Over focusing problems!

One of the problems I have as a writer is that I seem to over focus on characters and the plot suffers. This also seems to be a problem in DnD where I focus so much on the character that I forget about everything else… or make 124 song long playlists for said character…

Now I know there are stories that are more character focused and stories that are more plot focused. But I’m just going to be talking about finding a balance because I think that even a story focused on characters needs to have a focused plot to keep the story moving forward, or even a plot of character development. Something must be happening at all times to keep the story moving forward.

So what does this mean for stories themselves? Well, it means that for me I usually have a grasp on the characters before I even know what is going to happen. I have an idea for a character before I know what should happen to them. For instance, I have a particular magic using character that has existed in my head for years and has bounced from story to story because I simply don’t know what to do with him. His magic abilities are awesome sure, but that doesn’t make for a good story.

So I’ve been trying to slowly move more towards a plotter style of writing where I create a very basic outline for what is going to happen in each story, and then, if I’m working under a word count limit, I’ll estimate how many words each of these sections will be. Here’s an example:

 

Sally and Ryan are going to school. It’s raining outside. (150 words)

On the ride to school, they see a group of strange looking people swarming the streets and realize they are zombies (300 words)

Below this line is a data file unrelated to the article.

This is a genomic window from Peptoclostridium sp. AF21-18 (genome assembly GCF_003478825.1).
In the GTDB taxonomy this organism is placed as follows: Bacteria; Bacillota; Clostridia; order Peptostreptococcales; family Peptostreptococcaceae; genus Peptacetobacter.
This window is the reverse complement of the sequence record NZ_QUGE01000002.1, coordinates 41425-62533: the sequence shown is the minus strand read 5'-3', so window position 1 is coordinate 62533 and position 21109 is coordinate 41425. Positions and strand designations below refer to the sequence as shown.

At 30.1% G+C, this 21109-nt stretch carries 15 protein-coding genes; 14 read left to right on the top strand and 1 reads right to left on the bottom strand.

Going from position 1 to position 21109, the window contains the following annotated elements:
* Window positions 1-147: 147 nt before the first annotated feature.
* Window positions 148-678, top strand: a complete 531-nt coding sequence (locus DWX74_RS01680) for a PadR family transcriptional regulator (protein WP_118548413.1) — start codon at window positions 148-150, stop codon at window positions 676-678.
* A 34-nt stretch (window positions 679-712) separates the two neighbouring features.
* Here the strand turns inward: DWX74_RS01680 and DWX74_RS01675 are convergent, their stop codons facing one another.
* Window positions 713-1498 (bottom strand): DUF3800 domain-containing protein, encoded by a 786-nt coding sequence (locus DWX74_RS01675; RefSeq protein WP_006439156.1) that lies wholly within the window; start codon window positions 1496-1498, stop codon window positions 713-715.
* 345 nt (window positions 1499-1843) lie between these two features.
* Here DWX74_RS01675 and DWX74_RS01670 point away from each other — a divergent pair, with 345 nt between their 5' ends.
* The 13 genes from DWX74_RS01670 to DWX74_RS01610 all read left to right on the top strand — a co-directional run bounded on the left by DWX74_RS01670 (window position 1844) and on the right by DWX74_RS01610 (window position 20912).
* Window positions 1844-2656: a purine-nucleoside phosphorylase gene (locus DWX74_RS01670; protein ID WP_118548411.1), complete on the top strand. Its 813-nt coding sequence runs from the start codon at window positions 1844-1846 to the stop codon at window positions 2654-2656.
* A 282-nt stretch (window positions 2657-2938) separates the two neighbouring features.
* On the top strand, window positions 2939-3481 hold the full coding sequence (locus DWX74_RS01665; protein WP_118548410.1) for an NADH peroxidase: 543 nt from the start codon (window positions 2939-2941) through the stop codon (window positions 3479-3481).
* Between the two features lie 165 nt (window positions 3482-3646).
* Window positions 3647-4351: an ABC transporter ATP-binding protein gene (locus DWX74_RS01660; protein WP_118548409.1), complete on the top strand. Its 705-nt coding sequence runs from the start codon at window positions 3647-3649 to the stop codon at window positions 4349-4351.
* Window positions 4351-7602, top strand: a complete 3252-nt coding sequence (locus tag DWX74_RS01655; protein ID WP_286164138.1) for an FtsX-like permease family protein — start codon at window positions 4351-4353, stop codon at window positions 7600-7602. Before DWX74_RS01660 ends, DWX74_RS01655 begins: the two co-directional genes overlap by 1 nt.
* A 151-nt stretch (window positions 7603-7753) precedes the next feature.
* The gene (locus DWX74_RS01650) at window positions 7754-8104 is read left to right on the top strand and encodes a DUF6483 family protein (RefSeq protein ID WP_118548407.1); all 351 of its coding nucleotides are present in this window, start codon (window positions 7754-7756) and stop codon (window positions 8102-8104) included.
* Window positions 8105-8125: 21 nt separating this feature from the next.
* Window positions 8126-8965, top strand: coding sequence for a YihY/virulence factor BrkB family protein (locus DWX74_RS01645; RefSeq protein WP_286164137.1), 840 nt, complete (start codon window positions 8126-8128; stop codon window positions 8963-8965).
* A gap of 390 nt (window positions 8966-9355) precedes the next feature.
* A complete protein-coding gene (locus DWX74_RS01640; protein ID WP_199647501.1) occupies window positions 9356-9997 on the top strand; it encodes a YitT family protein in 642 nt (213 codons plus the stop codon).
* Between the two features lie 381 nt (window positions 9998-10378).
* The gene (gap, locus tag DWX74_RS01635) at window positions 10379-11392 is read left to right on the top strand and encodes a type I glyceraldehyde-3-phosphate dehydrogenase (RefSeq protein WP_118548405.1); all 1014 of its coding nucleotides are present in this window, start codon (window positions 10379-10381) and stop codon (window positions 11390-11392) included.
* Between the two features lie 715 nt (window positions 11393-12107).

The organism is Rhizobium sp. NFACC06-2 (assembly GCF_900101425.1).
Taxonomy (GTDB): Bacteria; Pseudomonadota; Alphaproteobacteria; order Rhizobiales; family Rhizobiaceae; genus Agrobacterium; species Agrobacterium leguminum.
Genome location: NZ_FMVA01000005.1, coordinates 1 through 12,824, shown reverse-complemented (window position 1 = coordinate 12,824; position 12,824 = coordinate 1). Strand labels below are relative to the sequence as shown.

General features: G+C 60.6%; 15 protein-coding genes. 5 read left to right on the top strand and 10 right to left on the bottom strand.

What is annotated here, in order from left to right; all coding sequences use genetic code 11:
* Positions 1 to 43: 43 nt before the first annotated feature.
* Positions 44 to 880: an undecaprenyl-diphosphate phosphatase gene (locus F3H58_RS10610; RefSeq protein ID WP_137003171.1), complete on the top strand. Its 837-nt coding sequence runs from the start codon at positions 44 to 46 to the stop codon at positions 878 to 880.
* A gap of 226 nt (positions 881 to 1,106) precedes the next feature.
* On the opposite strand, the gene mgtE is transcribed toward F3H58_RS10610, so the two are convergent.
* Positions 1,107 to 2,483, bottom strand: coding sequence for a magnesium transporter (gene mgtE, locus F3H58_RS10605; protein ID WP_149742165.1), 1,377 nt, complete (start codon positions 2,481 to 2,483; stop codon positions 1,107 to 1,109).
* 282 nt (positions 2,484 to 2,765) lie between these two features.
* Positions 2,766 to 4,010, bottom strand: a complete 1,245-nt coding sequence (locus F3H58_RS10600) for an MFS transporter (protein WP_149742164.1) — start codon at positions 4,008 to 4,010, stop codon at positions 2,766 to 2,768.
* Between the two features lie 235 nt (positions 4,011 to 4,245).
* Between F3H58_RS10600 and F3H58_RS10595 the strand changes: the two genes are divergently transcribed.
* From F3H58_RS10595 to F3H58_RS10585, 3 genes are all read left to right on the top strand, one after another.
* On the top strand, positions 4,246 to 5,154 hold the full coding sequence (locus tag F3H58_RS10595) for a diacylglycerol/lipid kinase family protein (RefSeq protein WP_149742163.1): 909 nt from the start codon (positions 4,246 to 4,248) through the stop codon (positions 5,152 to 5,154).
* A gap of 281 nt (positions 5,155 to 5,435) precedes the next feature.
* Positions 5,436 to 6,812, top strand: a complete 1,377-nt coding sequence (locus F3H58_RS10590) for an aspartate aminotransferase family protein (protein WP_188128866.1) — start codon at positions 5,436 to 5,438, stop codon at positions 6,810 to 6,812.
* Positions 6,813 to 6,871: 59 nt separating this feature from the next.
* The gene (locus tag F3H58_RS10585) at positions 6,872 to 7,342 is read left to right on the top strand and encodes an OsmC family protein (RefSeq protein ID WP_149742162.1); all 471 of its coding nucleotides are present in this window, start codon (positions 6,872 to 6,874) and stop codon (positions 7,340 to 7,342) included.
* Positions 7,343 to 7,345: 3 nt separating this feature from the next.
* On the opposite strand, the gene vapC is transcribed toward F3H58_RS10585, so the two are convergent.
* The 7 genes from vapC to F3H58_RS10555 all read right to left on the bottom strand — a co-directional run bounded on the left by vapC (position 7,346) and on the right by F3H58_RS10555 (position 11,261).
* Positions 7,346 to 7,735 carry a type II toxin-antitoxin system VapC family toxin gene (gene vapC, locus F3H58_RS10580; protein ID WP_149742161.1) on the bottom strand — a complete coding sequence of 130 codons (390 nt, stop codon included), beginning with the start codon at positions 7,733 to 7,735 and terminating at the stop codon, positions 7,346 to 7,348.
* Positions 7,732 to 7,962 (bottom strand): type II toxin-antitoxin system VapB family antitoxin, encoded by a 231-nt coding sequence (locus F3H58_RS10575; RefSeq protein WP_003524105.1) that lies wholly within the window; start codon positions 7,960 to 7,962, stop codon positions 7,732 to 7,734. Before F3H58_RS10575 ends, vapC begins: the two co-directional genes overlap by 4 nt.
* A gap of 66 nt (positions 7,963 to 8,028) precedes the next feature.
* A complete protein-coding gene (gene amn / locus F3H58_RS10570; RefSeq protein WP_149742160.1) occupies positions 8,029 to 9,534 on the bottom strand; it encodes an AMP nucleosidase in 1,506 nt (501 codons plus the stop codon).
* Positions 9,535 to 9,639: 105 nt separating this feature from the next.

The zombies swarm the car and Sally and Ryan must flee the car to escape but Sally is scratched in the process. (200 words)

They take shelter in a bank vault where they begin to argue because Ryan thinks that Sally is going to turn into a zombie. (250 words)

Ryan, in a panic, strangles Sally and kills her (200 words)

Ryan then hears the sound of an army rescue team outside. He opens the vault and waves them down. (150 words)

Just as the army is arriving to rescue him, Sally rises from the dead and rips a chunk out of Ryan’s arm. (200 words)

The army opens fire, obliterating Sally and Ryan before leaving. (150 words)

 

Okay, now this is a quick and dirty run down and a totally silly little story but it’s a basic run down of what I am trying to focus on now. I need to get my head out of being so character focused and instead focus on making a wholly rounded story that includes a plot that is just as well-developed as the characters that are in that universe.

What tricks and things do you use to keep your plots and characters (and yourself) in line?

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2 Comments »

  1. Reanna Said:

    LOL! 124 song playlist for your character! That may be a bit much, but it’s also no fun to read something where you don’t know much about the character(s) and you aren’t sure why you should like them or dislike them–because you simply don’t know them. Sounds like your method gives your stories a good balance of plot and character development.

  2. Robby Hilliard Said:

    I am a plotter so this approach comes very naturally to me. The following is a very basic approach I use.

    At the story level, I try to have major plot points listed as well as opening scene and hook. So, it would look like this:

    Act 1
    Opening Scene (including hook)
    Plot Point 1

    Act 2
    MidPoint/Ordeal
    Plot Point 2

    Act 3
    Climax
    Denoument

    Then, for each scene within each act, I have a starting point (usually the question arising out of the scene or act ending conflict presented in previous scene) and a goal.

    Then I just write the scene not worrying about the number of words it will take. That all comes out during the editing.

    This bare bones outline does not list many of the story components that are required but those are documented in notes accompanying the outline. For a longer work, the outline becomes much more detailed as I go along.

    Robby


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